But first Faust had to deal with a resurgent, 10-1-1 Massillon. That record qualified the Tigers for Ohio's Division I championship game Sunday afternoon against Moeller, which had run up a routinely flawless 12-0 mark. It was the first meeting of the two most storied names in Ohio high school football, and 25,000 spectators packed the University of Cincinnati's Nippert Stadium for the historic confrontation. It wound up as a triumph of the present over the past, if you care to look at it that way. Final score: Moeller 30-Massillon 7.


•Ed Kuni, the 67-year-old retired postal worker who writes about the outdoors for the Wilkes-Barre (Pa.) Sunday Independent, has done what he vowed to do. Having already walked both the Appalachian Trail and the first 1,800 miles of the Pacific Crest Trail, Kuni set out last summer to hike the remaining 900 miles of the latter (SI, June 23) and, sure enough, got the job done seven weeks later. Kuni says the highlight of his hike was the half-inch-deep footprints he found in a snowdrift near Devil's Peak in Oregon, a discovery that helped him overcome his lifelong skepticism about reported sightings in those parts of a strange creature named Bigfoot. Kuni is convinced that the prints were indeed left by Bigfoot.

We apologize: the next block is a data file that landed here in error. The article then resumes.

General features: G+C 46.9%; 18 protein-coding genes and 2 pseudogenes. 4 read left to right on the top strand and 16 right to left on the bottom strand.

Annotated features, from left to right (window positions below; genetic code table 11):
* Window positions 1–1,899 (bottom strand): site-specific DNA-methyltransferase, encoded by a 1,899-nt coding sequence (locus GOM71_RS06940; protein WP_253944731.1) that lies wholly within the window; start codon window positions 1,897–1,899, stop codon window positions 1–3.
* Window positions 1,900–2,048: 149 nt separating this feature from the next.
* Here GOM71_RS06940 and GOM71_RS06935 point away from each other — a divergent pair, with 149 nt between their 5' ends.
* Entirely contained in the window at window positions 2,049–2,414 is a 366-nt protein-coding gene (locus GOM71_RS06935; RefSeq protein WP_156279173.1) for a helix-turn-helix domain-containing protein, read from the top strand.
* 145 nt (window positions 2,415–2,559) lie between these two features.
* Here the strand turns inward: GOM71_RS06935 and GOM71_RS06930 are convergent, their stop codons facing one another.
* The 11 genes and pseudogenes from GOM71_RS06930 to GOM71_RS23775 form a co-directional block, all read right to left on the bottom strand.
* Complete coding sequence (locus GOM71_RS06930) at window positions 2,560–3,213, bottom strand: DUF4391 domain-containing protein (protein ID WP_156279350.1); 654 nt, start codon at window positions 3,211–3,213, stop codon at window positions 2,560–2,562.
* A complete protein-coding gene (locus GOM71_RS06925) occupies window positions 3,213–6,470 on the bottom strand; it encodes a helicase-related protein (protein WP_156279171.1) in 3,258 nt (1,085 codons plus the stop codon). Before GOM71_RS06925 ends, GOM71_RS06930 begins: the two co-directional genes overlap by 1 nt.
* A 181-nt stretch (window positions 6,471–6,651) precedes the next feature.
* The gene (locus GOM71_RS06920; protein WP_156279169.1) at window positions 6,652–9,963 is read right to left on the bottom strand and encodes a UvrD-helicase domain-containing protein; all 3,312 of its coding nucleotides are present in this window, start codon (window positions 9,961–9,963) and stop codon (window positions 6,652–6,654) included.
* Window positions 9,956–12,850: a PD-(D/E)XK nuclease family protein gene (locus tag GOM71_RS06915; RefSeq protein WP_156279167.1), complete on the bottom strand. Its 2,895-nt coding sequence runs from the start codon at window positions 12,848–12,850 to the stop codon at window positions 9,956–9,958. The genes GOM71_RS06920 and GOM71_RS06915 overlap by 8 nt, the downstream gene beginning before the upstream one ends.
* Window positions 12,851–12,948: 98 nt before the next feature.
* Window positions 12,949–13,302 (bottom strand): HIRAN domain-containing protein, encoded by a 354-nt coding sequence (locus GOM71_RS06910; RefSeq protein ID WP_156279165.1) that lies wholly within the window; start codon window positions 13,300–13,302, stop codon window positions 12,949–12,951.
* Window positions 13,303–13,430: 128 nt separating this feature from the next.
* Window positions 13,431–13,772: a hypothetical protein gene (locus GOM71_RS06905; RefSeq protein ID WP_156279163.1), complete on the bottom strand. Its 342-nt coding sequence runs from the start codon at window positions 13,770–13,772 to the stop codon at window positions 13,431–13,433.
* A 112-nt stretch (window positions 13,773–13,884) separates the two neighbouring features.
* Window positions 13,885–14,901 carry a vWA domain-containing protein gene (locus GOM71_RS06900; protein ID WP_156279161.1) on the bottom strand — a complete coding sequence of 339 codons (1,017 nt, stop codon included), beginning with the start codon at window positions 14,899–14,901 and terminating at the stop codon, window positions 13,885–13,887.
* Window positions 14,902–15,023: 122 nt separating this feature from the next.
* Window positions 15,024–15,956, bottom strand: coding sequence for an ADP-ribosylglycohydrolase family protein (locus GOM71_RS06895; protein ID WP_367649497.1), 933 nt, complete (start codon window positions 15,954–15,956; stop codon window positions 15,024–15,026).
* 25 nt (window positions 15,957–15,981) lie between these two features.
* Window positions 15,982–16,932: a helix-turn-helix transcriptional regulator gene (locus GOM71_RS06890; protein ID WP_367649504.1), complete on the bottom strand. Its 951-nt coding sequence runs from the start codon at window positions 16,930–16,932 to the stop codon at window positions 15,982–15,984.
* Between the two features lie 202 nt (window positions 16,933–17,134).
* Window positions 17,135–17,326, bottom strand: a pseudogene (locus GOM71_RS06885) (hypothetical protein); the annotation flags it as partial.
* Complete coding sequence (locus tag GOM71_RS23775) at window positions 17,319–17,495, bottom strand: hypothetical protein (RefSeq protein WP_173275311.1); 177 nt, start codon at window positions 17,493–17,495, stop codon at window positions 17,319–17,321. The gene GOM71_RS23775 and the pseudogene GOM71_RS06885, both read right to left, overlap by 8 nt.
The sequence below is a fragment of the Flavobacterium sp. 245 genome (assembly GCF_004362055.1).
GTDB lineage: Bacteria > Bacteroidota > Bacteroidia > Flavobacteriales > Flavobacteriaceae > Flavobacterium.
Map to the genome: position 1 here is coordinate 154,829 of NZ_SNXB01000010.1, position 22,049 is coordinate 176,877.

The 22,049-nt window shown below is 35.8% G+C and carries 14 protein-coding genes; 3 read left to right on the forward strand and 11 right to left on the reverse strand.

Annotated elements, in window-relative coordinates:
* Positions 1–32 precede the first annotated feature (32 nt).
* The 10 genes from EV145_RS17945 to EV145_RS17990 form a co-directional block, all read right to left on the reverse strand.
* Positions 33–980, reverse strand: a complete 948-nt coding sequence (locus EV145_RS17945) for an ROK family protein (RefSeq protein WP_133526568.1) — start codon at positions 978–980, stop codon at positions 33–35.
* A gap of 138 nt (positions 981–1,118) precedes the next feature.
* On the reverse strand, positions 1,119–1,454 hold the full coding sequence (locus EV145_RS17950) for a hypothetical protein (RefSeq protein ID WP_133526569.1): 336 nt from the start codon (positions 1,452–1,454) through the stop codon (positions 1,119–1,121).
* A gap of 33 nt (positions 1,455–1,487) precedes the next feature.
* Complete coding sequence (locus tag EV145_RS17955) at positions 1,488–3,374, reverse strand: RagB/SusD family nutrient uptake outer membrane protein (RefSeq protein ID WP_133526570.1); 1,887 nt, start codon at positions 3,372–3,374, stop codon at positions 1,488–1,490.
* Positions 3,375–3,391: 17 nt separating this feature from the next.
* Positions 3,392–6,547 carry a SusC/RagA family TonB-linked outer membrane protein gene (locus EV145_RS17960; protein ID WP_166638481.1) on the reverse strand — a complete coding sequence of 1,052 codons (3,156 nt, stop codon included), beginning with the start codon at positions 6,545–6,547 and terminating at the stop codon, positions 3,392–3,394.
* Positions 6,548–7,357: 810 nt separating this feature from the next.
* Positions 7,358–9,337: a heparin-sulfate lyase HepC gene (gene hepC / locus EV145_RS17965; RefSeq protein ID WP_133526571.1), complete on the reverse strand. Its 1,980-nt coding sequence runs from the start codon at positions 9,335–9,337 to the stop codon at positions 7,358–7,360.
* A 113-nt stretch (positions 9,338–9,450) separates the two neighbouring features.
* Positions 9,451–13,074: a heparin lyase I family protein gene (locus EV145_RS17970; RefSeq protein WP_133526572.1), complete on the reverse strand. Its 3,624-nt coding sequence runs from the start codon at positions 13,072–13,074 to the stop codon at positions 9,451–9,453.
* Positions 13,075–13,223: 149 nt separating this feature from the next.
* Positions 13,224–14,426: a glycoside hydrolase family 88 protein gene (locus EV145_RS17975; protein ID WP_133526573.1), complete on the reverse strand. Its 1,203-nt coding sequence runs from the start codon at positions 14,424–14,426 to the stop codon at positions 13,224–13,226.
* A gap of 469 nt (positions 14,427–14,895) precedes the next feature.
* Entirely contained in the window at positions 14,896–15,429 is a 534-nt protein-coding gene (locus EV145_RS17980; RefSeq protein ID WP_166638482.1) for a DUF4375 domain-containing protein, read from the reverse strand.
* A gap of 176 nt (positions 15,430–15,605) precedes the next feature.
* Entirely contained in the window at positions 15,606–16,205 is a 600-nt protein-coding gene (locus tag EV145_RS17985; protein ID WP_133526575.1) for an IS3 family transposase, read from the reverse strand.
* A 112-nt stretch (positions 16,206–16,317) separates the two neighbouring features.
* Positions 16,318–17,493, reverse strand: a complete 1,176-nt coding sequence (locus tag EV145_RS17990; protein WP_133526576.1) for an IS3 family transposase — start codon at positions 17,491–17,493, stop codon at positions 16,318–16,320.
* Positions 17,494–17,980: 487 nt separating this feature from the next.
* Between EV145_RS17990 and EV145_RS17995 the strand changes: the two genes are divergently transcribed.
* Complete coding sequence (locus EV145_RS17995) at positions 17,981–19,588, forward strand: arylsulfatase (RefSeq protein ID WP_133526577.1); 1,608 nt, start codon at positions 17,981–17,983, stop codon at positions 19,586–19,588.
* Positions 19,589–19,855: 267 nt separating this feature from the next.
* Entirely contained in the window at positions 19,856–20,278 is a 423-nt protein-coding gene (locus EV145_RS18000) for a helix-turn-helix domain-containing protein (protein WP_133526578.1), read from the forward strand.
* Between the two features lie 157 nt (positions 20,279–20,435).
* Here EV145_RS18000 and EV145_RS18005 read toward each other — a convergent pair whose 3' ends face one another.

•Eugene Young, one of seven Oregon football players indicted on theft charges involving the alleged misuse of a telephone credit card (SCORECARD, July 14), has been acquitted. Charges against Terrance Jones, Joe Figures and two other players were dropped in a "civil compromise" under which they made restitution to the phone company and were ordered to perform community service. Two remaining defendants are awaiting trial, as are two former Oregon assistant basketball coaches who face theft charges involving an athletic department travel account, a former Oregon football player who has been charged with burglary, and four present or former football players who have been indicted for sodomy. Those last charges arose out of an investigation that, according to Eugene, Ore. Police Chief James Packard, was hampered by the failure of an athletic-department official to notify police of complaints he received of alleged sexual offenses. Packard didn't name the official, but the student newspaper, the Oregon Daily Emerald, last summer quoted a woman student as saying she had informed Oregon Coach Rich Brooks she had been sexually assaulted by one of his players. The newspaper added that Brooks apparently neglected to report the matter to police. Brooks has repeatedly refused to comment on the subject.